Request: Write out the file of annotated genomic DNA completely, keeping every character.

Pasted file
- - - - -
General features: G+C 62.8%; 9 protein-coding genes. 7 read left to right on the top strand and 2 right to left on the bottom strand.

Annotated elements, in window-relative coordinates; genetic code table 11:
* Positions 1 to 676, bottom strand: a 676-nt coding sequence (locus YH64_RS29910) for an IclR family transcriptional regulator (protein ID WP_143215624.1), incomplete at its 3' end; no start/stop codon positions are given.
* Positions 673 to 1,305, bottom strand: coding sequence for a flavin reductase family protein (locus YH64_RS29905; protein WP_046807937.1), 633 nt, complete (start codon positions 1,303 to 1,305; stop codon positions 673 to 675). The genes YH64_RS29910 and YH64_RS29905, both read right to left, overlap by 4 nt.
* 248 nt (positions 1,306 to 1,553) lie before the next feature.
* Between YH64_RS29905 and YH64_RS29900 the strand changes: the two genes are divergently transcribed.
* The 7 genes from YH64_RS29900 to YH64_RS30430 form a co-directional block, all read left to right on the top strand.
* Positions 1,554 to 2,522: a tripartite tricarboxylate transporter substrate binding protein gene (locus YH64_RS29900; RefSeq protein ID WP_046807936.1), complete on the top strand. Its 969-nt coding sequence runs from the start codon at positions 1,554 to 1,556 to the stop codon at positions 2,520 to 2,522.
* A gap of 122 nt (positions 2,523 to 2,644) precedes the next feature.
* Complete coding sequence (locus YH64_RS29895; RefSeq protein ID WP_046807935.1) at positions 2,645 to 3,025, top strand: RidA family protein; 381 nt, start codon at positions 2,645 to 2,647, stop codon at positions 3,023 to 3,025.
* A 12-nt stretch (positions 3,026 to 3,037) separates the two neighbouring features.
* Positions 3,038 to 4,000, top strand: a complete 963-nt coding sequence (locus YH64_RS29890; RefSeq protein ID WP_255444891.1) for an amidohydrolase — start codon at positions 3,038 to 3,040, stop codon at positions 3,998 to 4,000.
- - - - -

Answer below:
General features: G+C 62.8%; 9 protein-coding genes. 7 read left to right on the top strand and 2 right to left on the bottom strand.

Annotated elements, in window-relative coordinates; genetic code table 11:
* Positions 1 to 676, bottom strand: a 676-nt coding sequence (locus YH64_RS29910) for an IclR family transcriptional regulator (protein ID WP_143215624.1), incomplete at its 3' end; no start/stop codon positions are given.
* Positions 673 to 1,305, bottom strand: coding sequence for a flavin reductase family protein (locus YH64_RS29905; protein WP_046807937.1), 633 nt, complete (start codon positions 1,303 to 1,305; stop codon positions 673 to 675). The genes YH64_RS29910 and YH64_RS29905, both read right to left, overlap by 4 nt.
* 248 nt (positions 1,306 to 1,553) lie before the next feature.
* Between YH64_RS29905 and YH64_RS29900 the strand changes: the two genes are divergently transcribed.
* The 7 genes from YH64_RS29900 to YH64_RS30430 form a co-directional block, all read left to right on the top strand.
* Positions 1,554 to 2,522: a tripartite tricarboxylate transporter substrate binding protein gene (locus YH64_RS29900; RefSeq protein ID WP_046807936.1), complete on the top strand. Its 969-nt coding sequence runs from the start codon at positions 1,554 to 1,556 to the stop codon at positions 2,520 to 2,522.
* A gap of 122 nt (positions 2,523 to 2,644) precedes the next feature.
* Complete coding sequence (locus YH64_RS29895; RefSeq protein ID WP_046807935.1) at positions 2,645 to 3,025, top strand: RidA family protein; 381 nt, start codon at positions 2,645 to 2,647, stop codon at positions 3,023 to 3,025.
* A 12-nt stretch (positions 3,026 to 3,037) separates the two neighbouring features.
* Positions 3,038 to 4,000, top strand: a complete 963-nt coding sequence (locus YH64_RS29890; RefSeq protein ID WP_255444891.1) for an amidohydrolase — start codon at positions 3,038 to 3,040, stop codon at positions 3,998 to 4,000.